UMN researchers receive $8.5 million grant to better understand breast cancer

The project led by University of Minnesota researchers is focused on studying enzymes in breast cancer tumors.

Maggie Brown, a St. Olaf graduate, pours RNAase into cell lysates on Sep. 3. She was hired as part of the grant that Harris Lab received for breast cancer research.

Mrunal Zambre

Maggie Brown, a St. Olaf graduate, pours RNAase into cell lysates on Sep. 3. She was hired as part of the grant that Harris Lab received for breast cancer research.

Natalie Cierzan

University of Minnesota researchers are aiming to one day find a cure for breast cancer and recently received an $8.5 million grant to propel their work.

The research team received funding last month from the National Cancer Institute for their project that studies enzyme mutation in stage 4 breast cancer tumors. The research is led by several researchers at the University and is a collaborative effort that involves medical professionals from multiple countries. Researchers said the efforts will help them understand other types of cancer tumors as well. 

The research team is led by Douglas Yee, a University professor in the department of Medicine and Pharmacology and director of the Masonic Cancer Center, and Reuben Harris, a University professor in the University’s department of Biochemistry, Molecular biology and Biophysics.

“In research, every single step either blazes a new path, or you’re finding out more detail about a known path. And we’re doing both,” Harris said of his team. 

Research on the enzyme APOBEC3B, discovered in 2013 by Harris and his co-workers, has been central to his lab’s work, and is one of the biggest sources of mutation in tumor cells, Harris said. 

“If we figure out ways to control it, it’s possible to diminish the overall problem of metastatic disease,” he said.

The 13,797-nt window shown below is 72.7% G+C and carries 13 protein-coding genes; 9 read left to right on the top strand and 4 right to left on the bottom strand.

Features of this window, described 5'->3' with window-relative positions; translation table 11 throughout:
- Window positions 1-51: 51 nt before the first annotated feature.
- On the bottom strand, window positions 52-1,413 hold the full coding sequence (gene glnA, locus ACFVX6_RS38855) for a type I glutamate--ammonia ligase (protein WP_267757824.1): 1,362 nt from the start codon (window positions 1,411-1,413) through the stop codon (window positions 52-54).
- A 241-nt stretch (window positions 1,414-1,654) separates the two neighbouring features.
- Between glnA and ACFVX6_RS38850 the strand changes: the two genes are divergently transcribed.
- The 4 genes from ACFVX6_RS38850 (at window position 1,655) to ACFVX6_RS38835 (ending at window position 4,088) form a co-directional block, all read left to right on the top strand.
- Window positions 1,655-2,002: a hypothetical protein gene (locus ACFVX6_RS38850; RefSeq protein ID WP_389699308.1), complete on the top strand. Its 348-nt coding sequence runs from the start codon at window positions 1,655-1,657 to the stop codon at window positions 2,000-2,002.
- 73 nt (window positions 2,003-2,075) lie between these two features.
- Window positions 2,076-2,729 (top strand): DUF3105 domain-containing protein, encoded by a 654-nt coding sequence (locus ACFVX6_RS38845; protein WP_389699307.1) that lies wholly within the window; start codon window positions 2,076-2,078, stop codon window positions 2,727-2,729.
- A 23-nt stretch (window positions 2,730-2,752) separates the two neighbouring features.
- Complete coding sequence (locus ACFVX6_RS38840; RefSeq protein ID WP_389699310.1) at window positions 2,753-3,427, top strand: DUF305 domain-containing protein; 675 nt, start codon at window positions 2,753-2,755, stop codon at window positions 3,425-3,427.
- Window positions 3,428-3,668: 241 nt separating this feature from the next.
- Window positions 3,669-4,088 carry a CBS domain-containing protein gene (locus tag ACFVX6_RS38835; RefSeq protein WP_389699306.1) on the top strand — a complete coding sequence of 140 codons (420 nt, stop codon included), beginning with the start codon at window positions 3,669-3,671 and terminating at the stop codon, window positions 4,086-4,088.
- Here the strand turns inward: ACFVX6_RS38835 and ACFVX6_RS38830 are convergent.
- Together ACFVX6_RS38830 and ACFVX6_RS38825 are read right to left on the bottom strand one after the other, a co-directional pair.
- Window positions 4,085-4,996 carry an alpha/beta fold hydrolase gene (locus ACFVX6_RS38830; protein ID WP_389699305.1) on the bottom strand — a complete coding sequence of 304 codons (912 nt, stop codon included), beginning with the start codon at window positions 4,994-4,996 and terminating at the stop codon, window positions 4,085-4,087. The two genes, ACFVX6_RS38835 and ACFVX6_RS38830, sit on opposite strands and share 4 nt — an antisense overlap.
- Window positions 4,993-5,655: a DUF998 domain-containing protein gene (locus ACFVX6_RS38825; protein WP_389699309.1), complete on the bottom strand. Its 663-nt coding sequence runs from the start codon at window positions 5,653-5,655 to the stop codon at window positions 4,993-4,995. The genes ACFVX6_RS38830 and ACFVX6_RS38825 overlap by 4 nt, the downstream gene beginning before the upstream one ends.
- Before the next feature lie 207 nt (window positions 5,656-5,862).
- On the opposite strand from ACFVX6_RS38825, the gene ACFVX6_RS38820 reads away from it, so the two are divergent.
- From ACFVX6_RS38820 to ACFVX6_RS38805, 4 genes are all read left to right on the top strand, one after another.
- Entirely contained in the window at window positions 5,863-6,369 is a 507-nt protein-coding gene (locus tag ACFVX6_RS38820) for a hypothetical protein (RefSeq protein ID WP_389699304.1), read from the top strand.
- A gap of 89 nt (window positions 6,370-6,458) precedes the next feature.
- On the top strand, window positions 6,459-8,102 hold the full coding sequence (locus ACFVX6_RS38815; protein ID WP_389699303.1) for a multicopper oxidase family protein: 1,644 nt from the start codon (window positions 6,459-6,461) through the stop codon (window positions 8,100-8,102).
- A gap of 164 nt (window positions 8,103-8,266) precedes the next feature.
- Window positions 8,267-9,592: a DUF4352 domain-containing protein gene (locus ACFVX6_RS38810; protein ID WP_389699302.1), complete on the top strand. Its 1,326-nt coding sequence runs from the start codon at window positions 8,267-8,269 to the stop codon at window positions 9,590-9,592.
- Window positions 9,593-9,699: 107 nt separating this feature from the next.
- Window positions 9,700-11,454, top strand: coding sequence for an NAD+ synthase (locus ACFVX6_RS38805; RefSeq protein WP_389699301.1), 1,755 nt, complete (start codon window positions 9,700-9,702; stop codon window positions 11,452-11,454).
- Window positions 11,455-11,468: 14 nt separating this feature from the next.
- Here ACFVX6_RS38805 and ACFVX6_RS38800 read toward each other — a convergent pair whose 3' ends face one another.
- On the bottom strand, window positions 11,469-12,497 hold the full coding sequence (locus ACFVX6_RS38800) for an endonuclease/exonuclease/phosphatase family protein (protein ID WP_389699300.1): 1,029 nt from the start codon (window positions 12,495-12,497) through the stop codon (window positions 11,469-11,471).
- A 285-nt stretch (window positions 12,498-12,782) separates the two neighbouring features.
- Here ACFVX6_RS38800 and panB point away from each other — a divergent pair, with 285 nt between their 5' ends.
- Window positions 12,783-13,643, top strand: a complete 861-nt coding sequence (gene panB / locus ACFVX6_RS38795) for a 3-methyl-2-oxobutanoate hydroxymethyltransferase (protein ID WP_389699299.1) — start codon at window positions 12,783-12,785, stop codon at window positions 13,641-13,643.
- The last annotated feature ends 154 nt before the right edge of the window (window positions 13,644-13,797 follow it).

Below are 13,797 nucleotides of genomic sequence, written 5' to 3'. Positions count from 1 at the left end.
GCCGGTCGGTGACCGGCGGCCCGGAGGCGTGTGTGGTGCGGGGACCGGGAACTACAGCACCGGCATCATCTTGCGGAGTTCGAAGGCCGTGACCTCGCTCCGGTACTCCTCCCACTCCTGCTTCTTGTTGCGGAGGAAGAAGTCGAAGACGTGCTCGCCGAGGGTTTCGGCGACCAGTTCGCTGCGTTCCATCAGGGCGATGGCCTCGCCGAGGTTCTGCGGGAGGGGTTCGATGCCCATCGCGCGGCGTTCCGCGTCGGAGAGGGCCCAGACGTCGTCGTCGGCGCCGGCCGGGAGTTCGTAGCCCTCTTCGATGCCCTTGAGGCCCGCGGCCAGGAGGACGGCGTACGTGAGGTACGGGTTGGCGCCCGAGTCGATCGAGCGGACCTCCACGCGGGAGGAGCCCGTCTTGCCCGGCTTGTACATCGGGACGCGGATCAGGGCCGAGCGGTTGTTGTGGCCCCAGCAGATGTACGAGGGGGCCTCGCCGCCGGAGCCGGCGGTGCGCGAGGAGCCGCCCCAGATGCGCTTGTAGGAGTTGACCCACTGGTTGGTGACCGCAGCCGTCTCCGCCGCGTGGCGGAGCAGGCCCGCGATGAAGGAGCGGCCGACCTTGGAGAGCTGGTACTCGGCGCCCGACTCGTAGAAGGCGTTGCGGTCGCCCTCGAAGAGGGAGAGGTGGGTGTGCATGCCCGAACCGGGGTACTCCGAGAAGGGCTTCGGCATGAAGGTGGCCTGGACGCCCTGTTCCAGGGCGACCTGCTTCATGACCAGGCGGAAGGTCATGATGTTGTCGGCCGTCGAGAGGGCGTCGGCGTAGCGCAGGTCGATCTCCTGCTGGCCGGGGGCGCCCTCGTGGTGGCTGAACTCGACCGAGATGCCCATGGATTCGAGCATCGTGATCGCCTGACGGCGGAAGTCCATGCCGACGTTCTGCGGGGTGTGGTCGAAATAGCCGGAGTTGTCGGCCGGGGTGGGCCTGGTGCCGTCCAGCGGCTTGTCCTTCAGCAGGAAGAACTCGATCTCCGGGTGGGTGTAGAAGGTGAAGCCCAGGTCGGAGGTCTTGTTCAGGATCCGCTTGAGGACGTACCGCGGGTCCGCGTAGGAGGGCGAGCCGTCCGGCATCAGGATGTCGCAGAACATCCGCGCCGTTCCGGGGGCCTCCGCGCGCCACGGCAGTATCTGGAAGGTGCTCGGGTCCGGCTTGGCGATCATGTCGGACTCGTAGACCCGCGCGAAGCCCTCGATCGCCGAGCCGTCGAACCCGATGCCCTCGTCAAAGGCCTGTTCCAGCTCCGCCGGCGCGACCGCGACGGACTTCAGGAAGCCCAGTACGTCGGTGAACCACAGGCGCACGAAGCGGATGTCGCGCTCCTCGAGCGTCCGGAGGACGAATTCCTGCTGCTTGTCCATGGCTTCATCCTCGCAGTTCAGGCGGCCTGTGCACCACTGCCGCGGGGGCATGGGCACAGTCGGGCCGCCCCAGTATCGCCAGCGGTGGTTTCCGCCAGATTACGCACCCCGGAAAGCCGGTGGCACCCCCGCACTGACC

Harris’ team was awarded the multimillion-dollar grant after nearly 10 years of assembling a team and collecting data. Without this funding, Harris said researchers would have been forced to pursue other projects. 

There are also many graduate and undergraduate students working on parts of the project. Artur Serebrenik, a fifth-year graduate student at the University, has spent all five years of his studies involved in this research, mostly working on pitting FDA-approved drugs against these tumors. 

“Cancer is a really difficult disease to deal with because there’s so much variability in it,” Serebrenik said. “This is one avenue for us to get a better understanding of what’s going on in the tumor and use what we know against it.”

Nadine Shaban, an assistant professor at the University and a researcher on the project, has been working for a few years on structural biology mutagenesis research. This includes molecular models of the proteins involved in mutagenesis, a process which means the genetic information of an organism changes and mutates. 

“If you understand what something looks like, you can potentially develop drugs [to fight] against it,” she said. 

University graduate student Matthew Jarvis has spent the past four years working on the project. 

“In our lab, we study a specific protein family that leads to ways that cancer cells diversify themselves,” he said, which would lead to being able to treat these tumors uniquely. “When we’re considering cancer, it’s not really just one disease. It’s a multitude of diseases.”

David Egan, co-executive director of Susan G. Komen Minnesota, said he wasn’t surprised to hear about this grant and research, partly because Yee is on the Board of Directors for Susan G. Komen Minnesota. 

The organization and the University work together frequently, and the University has received considerable funding for research projects like this from Susan G. Komen, Egan said.

“These people, typically women, are the ones dying,” Egan said. “Ultimately, we need that cure.”